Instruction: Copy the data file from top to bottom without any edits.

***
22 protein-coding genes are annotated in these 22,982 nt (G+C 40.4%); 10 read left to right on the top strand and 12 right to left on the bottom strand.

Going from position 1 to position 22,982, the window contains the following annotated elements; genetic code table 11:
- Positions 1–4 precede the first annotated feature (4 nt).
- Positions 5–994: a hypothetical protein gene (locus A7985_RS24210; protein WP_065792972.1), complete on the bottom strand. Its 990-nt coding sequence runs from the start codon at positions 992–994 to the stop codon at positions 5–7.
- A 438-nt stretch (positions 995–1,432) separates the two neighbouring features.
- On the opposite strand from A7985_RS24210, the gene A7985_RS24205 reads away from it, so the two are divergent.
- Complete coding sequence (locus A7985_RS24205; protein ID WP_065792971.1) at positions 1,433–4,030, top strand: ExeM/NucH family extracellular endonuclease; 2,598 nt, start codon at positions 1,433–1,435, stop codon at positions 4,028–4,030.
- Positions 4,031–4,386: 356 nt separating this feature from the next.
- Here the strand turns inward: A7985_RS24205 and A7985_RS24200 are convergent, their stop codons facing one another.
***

22 protein-coding genes are annotated in these 22,982 nt (G+C 40.4%); 10 read left to right on the top strand and 12 right to left on the bottom strand.

Going from position 1 to position 22,982, the window contains the following annotated elements; genetic code table 11:
- Positions 1–4 precede the first annotated feature (4 nt).
- Positions 5–994: a hypothetical protein gene (locus A7985_RS24210; protein WP_065792972.1), complete on the bottom strand. Its 990-nt coding sequence runs from the start codon at positions 992–994 to the stop codon at positions 5–7.
- A 438-nt stretch (positions 995–1,432) separates the two neighbouring features.
- On the opposite strand from A7985_RS24210, the gene A7985_RS24205 reads away from it, so the two are divergent.
- Complete coding sequence (locus A7985_RS24205; protein ID WP_065792971.1) at positions 1,433–4,030, top strand: ExeM/NucH family extracellular endonuclease; 2,598 nt, start codon at positions 1,433–1,435, stop codon at positions 4,028–4,030.
- Positions 4,031–4,386: 356 nt separating this feature from the next.
- Here the strand turns inward: A7985_RS24205 and A7985_RS24200 are convergent, their stop codons facing one another.